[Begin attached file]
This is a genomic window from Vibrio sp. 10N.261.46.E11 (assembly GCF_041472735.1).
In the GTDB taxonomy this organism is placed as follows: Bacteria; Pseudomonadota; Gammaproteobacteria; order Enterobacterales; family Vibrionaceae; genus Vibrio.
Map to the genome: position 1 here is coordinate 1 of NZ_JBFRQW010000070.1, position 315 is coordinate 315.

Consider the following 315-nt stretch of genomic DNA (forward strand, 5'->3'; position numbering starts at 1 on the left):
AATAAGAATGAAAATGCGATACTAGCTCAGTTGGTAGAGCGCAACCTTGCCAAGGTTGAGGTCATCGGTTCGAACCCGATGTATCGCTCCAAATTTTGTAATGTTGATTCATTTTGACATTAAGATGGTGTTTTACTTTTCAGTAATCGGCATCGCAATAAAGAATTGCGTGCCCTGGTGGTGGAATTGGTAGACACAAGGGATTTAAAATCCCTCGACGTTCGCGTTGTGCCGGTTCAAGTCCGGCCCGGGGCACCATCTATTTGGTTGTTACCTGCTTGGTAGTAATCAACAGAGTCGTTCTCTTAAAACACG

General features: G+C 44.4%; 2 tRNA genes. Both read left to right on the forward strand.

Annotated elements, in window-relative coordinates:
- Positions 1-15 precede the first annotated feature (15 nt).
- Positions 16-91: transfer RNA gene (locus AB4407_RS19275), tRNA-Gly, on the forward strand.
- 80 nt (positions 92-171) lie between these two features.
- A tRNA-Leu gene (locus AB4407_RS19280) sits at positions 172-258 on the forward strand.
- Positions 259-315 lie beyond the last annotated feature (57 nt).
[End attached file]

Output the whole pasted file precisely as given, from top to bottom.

This is a genomic window from Vibrio sp. 10N.261.46.E11 (assembly GCF_041472735.1).
In the GTDB taxonomy this organism is placed as follows: Bacteria; Pseudomonadota; Gammaproteobacteria; order Enterobacterales; family Vibrionaceae; genus Vibrio.
Map to the genome: position 1 here is coordinate 1 of NZ_JBFRQW010000070.1, position 315 is coordinate 315.

Consider the following 315-nt stretch of genomic DNA (forward strand, 5'->3'; position numbering starts at 1 on the left):
AATAAGAATGAAAATGCGATACTAGCTCAGTTGGTAGAGCGCAACCTTGCCAAGGTTGAGGTCATCGGTTCGAACCCGATGTATCGCTCCAAATTTTGTAATGTTGATTCATTTTGACATTAAGATGGTGTTTTACTTTTCAGTAATCGGCATCGCAATAAAGAATTGCGTGCCCTGGTGGTGGAATTGGTAGACACAAGGGATTTAAAATCCCTCGACGTTCGCGTTGTGCCGGTTCAAGTCCGGCCCGGGGCACCATCTATTTGGTTGTTACCTGCTTGGTAGTAATCAACAGAGTCGTTCTCTTAAAACACG

General features: G+C 44.4%; 2 tRNA genes. Both read left to right on the forward strand.

Annotated elements, in window-relative coordinates:
- Positions 1-15 precede the first annotated feature (15 nt).
- Positions 16-91: transfer RNA gene (locus AB4407_RS19275), tRNA-Gly, on the forward strand.
- 80 nt (positions 92-171) lie between these two features.
- A tRNA-Leu gene (locus AB4407_RS19280) sits at positions 172-258 on the forward strand.
- Positions 259-315 lie beyond the last annotated feature (57 nt).